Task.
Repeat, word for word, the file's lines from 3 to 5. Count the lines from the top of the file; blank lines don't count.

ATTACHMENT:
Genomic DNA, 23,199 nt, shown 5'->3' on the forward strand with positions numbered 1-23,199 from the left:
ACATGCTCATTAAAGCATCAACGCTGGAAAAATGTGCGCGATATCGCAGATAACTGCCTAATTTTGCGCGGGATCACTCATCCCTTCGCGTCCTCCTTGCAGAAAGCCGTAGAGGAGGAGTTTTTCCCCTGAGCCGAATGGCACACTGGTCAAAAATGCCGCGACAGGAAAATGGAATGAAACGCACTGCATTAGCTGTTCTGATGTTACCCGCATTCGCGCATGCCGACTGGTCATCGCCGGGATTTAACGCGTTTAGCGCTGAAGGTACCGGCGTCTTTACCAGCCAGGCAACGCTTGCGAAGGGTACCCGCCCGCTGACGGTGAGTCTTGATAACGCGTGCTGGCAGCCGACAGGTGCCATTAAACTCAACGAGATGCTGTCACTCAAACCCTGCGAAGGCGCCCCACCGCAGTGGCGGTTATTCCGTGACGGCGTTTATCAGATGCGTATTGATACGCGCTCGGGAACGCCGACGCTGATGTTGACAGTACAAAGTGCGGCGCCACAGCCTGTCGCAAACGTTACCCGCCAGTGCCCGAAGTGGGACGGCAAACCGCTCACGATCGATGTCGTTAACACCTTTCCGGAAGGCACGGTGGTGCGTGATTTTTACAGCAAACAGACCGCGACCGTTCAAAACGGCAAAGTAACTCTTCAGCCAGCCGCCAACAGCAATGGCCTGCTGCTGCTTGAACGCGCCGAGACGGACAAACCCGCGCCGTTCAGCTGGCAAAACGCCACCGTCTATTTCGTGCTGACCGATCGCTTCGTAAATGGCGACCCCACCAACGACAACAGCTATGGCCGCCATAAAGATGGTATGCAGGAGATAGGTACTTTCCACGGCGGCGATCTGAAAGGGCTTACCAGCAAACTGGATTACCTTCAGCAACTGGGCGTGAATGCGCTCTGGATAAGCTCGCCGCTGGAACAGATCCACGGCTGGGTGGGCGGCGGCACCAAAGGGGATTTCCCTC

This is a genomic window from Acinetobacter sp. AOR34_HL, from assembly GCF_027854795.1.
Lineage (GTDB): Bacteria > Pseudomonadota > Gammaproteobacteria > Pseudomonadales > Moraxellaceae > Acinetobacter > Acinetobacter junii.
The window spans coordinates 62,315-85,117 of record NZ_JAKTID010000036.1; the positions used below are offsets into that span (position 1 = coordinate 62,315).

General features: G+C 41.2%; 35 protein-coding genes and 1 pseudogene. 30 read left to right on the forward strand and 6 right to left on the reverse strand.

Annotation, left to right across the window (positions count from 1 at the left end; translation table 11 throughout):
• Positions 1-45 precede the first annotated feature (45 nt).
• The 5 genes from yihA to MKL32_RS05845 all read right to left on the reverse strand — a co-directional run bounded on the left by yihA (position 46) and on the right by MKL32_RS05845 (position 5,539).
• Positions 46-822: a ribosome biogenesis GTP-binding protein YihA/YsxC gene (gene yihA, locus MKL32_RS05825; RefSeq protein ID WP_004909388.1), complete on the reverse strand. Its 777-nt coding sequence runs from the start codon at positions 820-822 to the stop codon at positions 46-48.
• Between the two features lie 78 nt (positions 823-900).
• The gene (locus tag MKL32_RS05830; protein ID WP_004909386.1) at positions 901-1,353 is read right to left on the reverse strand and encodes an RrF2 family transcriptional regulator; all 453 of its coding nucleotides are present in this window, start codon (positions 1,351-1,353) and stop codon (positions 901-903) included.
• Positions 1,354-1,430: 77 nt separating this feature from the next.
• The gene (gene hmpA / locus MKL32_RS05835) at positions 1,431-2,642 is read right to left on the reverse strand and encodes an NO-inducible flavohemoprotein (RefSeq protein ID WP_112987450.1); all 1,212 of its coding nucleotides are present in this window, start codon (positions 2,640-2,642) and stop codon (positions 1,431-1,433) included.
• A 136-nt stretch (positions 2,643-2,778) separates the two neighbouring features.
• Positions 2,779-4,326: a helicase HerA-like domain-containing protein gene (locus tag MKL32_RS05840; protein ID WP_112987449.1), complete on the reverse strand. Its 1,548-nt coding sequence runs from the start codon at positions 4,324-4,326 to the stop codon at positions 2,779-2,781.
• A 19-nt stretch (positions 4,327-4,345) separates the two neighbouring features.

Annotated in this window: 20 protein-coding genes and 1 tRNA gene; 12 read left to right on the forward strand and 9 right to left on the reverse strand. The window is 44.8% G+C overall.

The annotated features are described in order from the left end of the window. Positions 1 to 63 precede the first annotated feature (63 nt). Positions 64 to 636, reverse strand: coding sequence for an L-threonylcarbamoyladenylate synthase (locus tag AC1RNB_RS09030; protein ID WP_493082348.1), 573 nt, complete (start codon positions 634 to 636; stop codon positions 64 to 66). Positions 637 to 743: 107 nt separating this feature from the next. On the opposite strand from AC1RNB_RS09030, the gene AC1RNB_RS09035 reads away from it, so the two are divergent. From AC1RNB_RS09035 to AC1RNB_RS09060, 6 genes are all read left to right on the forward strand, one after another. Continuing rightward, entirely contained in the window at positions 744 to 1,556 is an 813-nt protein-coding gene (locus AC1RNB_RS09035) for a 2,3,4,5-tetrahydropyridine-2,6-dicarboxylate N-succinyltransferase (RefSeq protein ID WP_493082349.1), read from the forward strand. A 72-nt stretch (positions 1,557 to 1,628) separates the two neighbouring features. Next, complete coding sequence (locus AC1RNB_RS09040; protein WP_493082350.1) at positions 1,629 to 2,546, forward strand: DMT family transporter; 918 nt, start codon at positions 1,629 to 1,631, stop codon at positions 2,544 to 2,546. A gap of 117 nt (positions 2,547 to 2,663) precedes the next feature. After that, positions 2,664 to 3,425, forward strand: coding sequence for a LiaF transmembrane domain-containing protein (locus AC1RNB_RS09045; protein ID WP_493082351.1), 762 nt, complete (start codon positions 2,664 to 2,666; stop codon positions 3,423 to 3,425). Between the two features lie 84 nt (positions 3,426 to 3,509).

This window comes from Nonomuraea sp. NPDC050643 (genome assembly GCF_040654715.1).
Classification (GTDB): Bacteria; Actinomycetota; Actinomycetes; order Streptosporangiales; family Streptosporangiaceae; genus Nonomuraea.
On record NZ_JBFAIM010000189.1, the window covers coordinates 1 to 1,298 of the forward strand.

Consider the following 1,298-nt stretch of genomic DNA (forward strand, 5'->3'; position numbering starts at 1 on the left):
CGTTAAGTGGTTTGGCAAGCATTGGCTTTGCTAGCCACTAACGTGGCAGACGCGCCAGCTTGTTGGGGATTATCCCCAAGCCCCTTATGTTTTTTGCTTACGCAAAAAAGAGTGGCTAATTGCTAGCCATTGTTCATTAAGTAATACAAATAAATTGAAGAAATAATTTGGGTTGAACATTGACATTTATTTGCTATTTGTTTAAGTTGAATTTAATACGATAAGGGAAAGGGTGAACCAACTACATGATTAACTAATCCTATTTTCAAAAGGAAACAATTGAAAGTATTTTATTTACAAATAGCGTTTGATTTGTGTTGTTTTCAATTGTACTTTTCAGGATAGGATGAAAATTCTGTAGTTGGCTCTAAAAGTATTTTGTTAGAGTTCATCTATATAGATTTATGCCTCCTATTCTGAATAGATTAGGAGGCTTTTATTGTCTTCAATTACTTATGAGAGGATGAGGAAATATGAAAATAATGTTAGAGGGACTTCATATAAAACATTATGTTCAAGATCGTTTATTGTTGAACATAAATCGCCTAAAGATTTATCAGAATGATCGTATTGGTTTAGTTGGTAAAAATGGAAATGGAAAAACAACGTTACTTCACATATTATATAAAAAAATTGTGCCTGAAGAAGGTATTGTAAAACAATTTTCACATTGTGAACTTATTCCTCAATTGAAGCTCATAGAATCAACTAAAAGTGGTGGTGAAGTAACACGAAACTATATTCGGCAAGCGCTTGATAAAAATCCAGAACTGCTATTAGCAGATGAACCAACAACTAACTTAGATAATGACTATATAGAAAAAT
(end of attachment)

This is a genomic window from Acinetobacter sp. AOR34_HL, from assembly GCF_027854795.1.
Lineage (GTDB): Bacteria > Pseudomonadota > Gammaproteobacteria > Pseudomonadales > Moraxellaceae > Acinetobacter > Acinetobacter junii.
The window spans coordinates 62,315-85,117 of record NZ_JAKTID010000036.1; the positions used below are offsets into that span (position 1 = coordinate 62,315).